What's more, most KJV advocates ignore the fact that the Received Text has unique readings that are not found in any other NT manuscripts, even with in the Majority Text. The main reason for this anomaly is when Erasmus edited his Greek apparatus, he had only a few incomplete manuscripts to utilize. For example, he did not have a complete copy of Revelation and had to translate the Latin Vulgate into Greek in order to complete Revelation so as to be published first. Many of these unique readings stayed with in the Received Text and were even translated into the King James. In fact, it is important to ask a KJV only apologist about these unique readings.

7) Are you aware that Modern Versions Reject the Greek Text which underlies the English King James Version, and that this is really what the crux of the matter is - about the King James Version Debate?

That is not true. Those who translated what became the modern versions did not reject the Received Text just because it was orthodox and they were heretical as is suggested by this question. They chose to edit a newer apparatus that used the readings they believed better reflected what was originally written by the biblical authors. The issue for them was purity to the original text, not corrupting the Bible or throwing away the King James.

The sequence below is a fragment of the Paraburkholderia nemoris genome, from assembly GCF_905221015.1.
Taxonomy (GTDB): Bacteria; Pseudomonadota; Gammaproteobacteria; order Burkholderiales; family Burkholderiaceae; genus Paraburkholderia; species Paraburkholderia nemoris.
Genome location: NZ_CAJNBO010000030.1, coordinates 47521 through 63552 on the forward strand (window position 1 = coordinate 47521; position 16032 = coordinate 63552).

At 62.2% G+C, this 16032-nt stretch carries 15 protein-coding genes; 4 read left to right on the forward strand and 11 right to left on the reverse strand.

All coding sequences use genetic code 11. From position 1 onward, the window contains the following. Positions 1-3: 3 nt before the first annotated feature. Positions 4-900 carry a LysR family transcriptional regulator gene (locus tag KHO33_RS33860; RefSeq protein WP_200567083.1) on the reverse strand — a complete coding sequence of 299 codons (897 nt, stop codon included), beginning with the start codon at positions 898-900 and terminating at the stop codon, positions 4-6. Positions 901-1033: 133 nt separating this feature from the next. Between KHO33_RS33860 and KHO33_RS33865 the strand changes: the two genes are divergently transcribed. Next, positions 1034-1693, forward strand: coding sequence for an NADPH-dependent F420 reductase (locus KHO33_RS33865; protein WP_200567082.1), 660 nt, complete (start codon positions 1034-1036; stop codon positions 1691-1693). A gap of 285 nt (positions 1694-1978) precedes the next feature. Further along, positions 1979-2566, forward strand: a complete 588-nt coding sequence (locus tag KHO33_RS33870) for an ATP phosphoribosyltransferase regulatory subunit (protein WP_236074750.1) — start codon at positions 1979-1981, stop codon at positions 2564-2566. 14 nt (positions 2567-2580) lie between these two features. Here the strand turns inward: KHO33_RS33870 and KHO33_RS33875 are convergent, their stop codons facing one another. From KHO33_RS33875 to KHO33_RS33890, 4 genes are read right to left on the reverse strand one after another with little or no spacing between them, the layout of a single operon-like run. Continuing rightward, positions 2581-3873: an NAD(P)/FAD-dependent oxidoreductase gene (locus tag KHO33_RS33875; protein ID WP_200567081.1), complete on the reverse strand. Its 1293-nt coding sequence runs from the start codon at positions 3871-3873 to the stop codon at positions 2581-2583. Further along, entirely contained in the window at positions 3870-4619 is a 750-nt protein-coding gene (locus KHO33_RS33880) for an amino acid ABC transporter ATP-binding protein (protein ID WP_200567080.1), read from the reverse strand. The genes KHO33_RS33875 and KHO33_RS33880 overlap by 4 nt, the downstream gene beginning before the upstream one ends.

8) Do you realize that the Protestant Greek New Testament Textus Receptus, was used not only be they English speaking world in the KJV, but also by almost all other countries in the spread and propagation of the Bible - until 1904?

I personally would like to see his documentation on the Received Text holding sway until 1904. Westcott and Hort's text was published in the mid-1800s and began to be used in the translation of the Revised Version in the 1880s. Before that, several other textual scholars like Johann Bengel, began editing his own NT text as an alternative to the Received Text a couple of decades before then.